Have you diverted water onto your neighbor’s property? Has water been directed or channeled onto your property?
Under section 11.086 of the Texas Water Code, a person may not divert or impound the natural flow of surface waters, or permit a diversion or impounding by him/her to continue, in a manner that damages the property of another by the overflow of the water diverted or impounded.
By its own terms, this statute only prohibits certain changes to the natural flow of surface water. “The term surface water, as used in section 11.086, is not defined in the Water Code, but has been interpreted by Texas courts to mean water ‘which is diffused over the ground from falling rains or melting snows, and [it] continues to be such until it reaches some bed or channel in which water is accustomed to flow.’ ” Tex. Woman’s Univ. v. The Methodist Hospital, 221 S.W.3d 267, 277 (Tex.App.—Houston [1st Dist.] 2006, no pet.) (emphasis added). Diffuse surface water is distinct from flood waters and from waters entering or following a defined course or channel. Id. at 278.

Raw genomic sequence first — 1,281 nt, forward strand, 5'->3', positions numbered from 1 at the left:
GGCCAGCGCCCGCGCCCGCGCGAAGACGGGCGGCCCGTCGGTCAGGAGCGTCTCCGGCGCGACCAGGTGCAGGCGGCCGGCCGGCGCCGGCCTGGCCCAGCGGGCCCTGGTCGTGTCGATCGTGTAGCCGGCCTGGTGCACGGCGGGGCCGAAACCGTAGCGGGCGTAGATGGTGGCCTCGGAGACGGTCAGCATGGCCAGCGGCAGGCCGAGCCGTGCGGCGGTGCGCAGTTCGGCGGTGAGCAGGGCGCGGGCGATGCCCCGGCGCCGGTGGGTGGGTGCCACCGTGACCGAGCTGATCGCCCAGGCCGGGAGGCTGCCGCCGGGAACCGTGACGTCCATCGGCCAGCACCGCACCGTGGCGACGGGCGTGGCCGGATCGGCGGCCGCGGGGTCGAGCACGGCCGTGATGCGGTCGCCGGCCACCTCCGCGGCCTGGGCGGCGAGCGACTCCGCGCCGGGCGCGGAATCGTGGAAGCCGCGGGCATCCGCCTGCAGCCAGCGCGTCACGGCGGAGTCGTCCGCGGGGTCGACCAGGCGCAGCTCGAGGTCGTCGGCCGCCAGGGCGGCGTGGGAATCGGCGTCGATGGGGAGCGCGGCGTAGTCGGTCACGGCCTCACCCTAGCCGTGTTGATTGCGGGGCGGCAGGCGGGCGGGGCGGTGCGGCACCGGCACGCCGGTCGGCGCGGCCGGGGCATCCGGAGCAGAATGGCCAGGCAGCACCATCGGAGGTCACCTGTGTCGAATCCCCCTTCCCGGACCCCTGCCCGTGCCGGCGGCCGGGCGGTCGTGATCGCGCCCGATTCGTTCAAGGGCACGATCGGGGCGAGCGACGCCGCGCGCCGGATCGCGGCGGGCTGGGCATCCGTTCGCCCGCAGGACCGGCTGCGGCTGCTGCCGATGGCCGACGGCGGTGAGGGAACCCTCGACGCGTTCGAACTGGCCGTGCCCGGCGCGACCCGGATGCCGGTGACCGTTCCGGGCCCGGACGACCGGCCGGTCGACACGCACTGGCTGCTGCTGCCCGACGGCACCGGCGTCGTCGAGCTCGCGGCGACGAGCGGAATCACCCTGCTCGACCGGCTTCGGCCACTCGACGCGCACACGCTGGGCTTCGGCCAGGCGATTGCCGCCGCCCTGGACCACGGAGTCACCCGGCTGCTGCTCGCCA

Waters entering or following a defined course or channel are not considered diffuse surface water. This includes water in a ditch, a pond, a pipe, or a river. Id.
“Thus, a landowner might divert the entire Brazos River across his neighbor’s property without subjecting himself to liability under Section 11.086 of the Water Code.” Dietrich v. Goodman, 123 S.W.3d 413, 419 (Tex.App.—Houston [14th Dist.] 2003, no pet.).
Of course, this wouldn’t necessarily absolve this person from liability under other Texas law.
The Water Code is not the only legal authority governing flooding situations.
In our Law 101 posts, we define terms, phrases, or concepts with the goal of conveying core information in order to set the stage for more complex discussions.